Third Quartet is the third album by this rather astonishing group of musicians under guitarist and composer John Abercrombie's leadership. His collaborators: drummer Joey Baron, violinist Mark Feldman, and bassist Marc Johnson are all accomplished leaders in their own rights, but as they team with Abercrombie, something unusual, unwieldy, and utterly transformative takes place. Feldman is such a worthy foil for the guitarist. The call is the response in tunes like "Banshee" and "Wishing Bell," the counterpoint in "Tres," and the gorgeously simple harmonic extrapolations in "Number Nine," with its spacious and slippery melody, accent each man's greatest strength. For Feldman it's in the ear. He doesn't simply follow Abercrombie, he underscores him, he journeys from him and illumines his violin's particularly colorful tonalities in contrast to Abercrombie's warm and buttery tone. The ensemble symbiosis is at its height on tunes like Ornette Coleman's "Round Trip," which is begun by Baron and followed by Johnson, followed by Abercrombie and then Feldman. That said, the ensemble interplay near the end of tune, stretching Coleman's lyric line to the breaking point, is almost breathtaking. The other cover here, following immediately after, is Bill Evans' "Epilogue." Here, the sheer tenderness and emotion of Evans' composition are evident from the moment Abercrombie and Feldman begin playing together. Feldman's nearly modal approach to the actual head is startling at first, but the pacing, and Abercrombie's trademark sparse phrasing, are where the genius that is Evans' displays itself. Abercrombie and Feldman re-read the tune through its mode, and Johnson's skeletal playing of the changes keeps its from being entirely spectral. Baron's cymbal washes here are especially poignant. It feels more like an elegy, but there is no doubt that is its intention. This is a most welcome and beautiful addition to this particular group's musical language as well as their catalog.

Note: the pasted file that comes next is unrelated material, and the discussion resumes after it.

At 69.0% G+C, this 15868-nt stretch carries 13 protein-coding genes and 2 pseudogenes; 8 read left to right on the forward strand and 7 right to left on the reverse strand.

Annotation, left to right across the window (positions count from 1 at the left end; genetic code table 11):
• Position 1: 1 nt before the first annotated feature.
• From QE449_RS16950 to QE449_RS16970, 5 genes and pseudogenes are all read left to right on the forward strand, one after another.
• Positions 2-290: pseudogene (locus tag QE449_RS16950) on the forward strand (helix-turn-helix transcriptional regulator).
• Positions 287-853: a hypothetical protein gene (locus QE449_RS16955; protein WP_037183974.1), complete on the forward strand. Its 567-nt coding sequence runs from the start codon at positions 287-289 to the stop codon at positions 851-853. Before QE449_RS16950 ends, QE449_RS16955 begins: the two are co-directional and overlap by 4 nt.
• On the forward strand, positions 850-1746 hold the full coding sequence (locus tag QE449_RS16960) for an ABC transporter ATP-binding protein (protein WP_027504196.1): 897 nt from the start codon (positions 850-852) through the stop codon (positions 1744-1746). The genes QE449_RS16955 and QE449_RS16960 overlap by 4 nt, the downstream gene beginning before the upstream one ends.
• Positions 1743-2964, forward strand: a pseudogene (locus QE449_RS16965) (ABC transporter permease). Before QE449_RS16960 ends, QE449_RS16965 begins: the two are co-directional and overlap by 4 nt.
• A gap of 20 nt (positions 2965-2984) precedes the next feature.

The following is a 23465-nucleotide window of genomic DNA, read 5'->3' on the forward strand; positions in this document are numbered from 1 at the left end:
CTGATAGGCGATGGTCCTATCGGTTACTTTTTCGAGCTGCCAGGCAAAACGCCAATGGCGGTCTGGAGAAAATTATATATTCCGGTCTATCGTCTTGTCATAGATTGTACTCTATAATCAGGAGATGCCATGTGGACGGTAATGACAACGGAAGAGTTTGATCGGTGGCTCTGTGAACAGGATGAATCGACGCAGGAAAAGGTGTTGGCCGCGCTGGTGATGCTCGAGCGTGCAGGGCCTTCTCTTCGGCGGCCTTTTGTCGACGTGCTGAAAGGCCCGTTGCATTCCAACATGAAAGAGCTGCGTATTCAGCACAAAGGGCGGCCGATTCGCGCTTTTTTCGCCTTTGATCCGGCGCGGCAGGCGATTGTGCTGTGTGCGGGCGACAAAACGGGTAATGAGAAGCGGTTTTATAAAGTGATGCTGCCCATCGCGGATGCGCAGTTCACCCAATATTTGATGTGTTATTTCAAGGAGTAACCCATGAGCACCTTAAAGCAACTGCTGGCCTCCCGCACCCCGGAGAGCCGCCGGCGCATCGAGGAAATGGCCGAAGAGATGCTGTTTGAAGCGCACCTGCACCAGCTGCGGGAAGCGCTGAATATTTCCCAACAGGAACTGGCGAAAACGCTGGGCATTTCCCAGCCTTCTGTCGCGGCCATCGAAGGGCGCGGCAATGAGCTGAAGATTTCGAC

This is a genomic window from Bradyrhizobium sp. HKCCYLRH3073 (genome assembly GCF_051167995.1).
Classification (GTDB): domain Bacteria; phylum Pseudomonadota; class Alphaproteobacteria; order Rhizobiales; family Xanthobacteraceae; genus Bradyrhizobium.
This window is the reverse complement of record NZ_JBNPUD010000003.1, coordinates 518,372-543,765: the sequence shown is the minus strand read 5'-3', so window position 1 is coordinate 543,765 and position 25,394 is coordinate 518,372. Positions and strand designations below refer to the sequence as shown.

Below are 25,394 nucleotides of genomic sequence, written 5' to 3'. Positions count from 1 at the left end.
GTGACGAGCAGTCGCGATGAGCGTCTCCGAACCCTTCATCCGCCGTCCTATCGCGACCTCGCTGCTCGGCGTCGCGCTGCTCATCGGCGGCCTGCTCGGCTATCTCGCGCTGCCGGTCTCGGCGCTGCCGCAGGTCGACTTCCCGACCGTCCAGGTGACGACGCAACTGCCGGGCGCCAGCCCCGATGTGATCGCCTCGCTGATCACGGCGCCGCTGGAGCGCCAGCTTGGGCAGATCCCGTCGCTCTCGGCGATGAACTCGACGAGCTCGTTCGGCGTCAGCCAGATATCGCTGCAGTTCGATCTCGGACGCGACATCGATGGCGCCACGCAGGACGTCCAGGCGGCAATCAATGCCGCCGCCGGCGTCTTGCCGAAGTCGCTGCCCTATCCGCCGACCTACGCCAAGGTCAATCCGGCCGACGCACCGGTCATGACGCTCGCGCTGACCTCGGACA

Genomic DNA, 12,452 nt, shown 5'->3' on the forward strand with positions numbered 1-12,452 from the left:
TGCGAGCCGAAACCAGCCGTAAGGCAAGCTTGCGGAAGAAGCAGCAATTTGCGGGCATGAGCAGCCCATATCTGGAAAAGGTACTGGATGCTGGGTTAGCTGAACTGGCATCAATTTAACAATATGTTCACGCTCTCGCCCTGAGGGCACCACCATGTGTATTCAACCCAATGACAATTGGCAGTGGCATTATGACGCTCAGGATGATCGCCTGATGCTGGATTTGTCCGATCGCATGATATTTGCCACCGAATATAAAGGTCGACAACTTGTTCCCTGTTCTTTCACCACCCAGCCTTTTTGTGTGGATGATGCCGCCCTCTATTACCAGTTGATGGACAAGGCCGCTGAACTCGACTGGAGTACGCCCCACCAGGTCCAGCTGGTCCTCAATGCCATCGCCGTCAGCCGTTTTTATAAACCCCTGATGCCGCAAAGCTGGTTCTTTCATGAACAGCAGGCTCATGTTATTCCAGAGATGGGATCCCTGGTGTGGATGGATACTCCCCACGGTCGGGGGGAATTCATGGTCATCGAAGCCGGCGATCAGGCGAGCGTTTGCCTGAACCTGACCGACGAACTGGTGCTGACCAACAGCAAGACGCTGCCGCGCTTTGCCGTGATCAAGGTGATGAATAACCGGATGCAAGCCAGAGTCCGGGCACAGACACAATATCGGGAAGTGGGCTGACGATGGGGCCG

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AllMusic Review by Thom Jurek